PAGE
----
When you look back at your day with the kids, what would you say was your favorite part?
This one is easy for me…reading a bedtime book with my kids.
A quiet time to unwind and snuggle up together in bed. No screens, no distractions, and yes, it helps to know that the kids are going to bed soon.
Still, every parent knows how busy life gets, and at the end of the day, you just crave a little break.
We all forget to read to our kids some days, or we rush through a book to get the kids in bed.
Am I the only one who’s skipped a page of a never-ending story, because I’m just beat?
Here are 3 simple reminders you can use to read with your kids on the regular.
1) Reading isn’t just for bedtime
Yes, routine is good, but we all know how busy running a family can be. I try to find quick spots to read to my kids — at the doctor’s office, while they’re eating breakfast, even waiting in the carpool line.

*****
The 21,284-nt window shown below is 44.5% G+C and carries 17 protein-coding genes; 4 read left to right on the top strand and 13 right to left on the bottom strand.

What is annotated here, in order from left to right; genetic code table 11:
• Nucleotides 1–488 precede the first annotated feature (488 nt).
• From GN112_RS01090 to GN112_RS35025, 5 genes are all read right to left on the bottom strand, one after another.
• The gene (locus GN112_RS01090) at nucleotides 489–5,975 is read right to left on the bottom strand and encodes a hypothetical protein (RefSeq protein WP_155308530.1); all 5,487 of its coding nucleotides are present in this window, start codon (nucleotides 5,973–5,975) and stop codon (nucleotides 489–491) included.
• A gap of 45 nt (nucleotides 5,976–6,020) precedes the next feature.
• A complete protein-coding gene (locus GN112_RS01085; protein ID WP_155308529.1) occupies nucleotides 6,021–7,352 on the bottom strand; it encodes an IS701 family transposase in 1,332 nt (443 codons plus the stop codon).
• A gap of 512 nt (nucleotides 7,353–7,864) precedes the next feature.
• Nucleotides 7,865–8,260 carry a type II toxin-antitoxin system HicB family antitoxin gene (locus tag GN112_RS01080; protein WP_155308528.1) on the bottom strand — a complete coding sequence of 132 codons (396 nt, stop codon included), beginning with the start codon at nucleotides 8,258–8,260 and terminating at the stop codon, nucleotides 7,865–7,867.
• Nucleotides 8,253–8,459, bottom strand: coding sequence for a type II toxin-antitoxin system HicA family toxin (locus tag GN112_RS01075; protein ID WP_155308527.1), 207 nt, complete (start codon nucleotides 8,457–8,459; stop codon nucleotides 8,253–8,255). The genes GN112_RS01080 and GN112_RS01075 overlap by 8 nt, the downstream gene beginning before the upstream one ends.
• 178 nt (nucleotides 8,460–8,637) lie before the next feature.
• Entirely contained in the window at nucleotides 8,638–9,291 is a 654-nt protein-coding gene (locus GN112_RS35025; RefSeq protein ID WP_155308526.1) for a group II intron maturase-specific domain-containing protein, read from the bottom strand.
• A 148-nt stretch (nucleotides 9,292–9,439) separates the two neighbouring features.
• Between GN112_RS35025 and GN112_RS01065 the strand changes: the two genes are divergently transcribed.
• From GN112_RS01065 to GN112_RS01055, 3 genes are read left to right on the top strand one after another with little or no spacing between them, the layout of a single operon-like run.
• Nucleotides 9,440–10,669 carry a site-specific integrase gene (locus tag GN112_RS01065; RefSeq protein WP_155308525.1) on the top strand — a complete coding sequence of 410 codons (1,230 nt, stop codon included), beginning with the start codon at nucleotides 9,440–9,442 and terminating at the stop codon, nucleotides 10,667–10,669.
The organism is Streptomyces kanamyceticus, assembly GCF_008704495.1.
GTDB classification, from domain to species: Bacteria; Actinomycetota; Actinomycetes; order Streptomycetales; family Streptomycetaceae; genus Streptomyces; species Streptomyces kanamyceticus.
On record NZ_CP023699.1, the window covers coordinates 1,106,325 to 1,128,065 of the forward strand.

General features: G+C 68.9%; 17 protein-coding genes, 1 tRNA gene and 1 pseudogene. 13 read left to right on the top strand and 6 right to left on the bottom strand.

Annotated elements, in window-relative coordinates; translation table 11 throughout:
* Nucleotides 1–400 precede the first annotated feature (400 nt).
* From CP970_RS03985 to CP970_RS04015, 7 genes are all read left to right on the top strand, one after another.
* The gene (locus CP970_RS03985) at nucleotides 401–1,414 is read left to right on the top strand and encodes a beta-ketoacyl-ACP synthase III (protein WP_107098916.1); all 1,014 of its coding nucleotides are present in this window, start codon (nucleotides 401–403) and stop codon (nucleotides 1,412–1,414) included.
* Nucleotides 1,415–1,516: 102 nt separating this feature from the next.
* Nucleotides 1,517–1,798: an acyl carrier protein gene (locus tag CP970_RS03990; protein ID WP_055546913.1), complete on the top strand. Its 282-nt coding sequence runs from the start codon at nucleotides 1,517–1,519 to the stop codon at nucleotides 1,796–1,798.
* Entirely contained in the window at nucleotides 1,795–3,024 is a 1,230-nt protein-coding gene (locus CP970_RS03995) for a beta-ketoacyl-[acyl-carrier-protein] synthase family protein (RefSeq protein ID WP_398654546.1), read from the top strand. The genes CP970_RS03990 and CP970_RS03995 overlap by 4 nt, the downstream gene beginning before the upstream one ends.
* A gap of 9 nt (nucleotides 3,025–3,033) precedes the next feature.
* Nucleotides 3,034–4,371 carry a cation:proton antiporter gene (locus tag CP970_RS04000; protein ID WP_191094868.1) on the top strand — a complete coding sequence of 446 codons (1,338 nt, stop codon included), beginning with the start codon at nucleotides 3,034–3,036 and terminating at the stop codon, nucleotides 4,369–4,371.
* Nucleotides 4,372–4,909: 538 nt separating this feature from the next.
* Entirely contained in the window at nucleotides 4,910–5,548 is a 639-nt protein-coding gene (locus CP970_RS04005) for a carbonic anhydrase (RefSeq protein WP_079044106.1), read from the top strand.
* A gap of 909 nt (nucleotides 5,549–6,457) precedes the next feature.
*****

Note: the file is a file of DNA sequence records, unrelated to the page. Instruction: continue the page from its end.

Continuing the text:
Sure, reading for 20 minutes like the doctor ordered would be nice, but sometimes squeezing in 5 minutes of a book is enough to feel like we accomplished something (small win!).
2) Ask your kid questions
It’s easy to just roll through a story as fast as you can. But next time you sit down to read with your child, spend an extra 30 seconds every few pages to ask your kid “What did Curious George forget to do?” or “Why is the Giving Tree sad?”
You’ll feel proud watching your kid come up with answers and start to help build his comprehension skills.
3) Act silly!
When else do you have a chance to “ooh ooh!!” like Curious George, or hear your kids cackle when you say “Boo Boo Butt” in “The Book with No Pictures”?!
Your kids adore seeing your silly, creative side. Get into the story, it’s your time together to have fun!
And then, you get to close the book with the winning phrase…The end!
Meet Lauren Goldblatt, an early education teacher and mom to 2 boys — ages 5 and 3.
I grew up in Miami, teach in Boca Raton, and live in Boynton Beach. I’m a private tutor and love helping build kids’ confidence in reading. I created Kickstart Reading to help more kids learn how to read and empower their parents to be a part of the process. Simple, quick videos that teach your child how to read. Screen time you can feel good about.